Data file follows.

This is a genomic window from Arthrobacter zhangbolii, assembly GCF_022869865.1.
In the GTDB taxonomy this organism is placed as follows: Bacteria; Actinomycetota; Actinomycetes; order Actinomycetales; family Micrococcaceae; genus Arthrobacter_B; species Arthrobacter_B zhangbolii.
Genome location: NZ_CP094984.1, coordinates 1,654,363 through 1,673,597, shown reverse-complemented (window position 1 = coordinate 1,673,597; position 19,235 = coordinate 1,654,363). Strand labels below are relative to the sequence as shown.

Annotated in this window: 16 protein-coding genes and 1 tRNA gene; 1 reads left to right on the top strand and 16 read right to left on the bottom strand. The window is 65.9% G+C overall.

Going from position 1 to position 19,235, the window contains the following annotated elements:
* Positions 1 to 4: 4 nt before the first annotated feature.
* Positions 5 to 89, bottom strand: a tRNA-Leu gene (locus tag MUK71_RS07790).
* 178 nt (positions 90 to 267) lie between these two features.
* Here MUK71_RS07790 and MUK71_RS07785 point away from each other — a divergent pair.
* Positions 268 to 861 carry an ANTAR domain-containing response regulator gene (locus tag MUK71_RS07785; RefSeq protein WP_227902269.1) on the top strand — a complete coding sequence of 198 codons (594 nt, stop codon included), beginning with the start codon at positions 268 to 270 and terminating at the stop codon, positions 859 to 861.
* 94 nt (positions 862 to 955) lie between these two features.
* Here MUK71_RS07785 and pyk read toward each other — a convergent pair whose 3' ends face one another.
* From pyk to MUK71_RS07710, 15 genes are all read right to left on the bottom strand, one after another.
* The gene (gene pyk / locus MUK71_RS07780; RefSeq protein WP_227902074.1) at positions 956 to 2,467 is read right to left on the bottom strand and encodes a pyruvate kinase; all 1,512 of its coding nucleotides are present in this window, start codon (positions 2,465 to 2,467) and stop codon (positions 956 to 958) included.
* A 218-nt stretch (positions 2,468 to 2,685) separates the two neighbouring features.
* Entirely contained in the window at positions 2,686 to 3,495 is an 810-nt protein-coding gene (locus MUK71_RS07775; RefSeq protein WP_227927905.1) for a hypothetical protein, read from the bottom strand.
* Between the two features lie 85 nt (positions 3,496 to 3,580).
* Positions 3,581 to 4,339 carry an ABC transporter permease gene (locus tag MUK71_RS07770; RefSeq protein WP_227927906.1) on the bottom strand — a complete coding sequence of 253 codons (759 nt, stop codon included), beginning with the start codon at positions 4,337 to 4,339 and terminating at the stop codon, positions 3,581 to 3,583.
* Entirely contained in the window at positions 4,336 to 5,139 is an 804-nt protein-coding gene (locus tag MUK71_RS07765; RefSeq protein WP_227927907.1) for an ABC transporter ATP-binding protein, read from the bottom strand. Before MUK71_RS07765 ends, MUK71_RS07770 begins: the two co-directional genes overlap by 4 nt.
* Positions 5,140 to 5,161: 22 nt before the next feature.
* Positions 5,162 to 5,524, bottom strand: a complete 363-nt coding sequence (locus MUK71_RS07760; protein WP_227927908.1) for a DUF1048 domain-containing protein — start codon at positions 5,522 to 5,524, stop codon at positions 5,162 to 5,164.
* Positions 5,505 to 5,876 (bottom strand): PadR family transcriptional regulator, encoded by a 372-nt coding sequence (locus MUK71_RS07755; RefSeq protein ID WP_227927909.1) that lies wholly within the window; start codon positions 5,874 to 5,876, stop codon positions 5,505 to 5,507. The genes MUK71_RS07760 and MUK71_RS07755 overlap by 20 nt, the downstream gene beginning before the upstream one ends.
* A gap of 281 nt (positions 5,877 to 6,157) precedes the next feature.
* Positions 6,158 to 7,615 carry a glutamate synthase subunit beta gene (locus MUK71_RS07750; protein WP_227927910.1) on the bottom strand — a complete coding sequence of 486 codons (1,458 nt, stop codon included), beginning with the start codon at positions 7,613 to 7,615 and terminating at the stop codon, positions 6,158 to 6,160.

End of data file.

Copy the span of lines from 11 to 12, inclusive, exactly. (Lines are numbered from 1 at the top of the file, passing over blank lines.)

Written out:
* 94 nt (positions 862 to 955) lie between these two features.
* Here MUK71_RS07785 and pyk read toward each other — a convergent pair whose 3' ends face one another.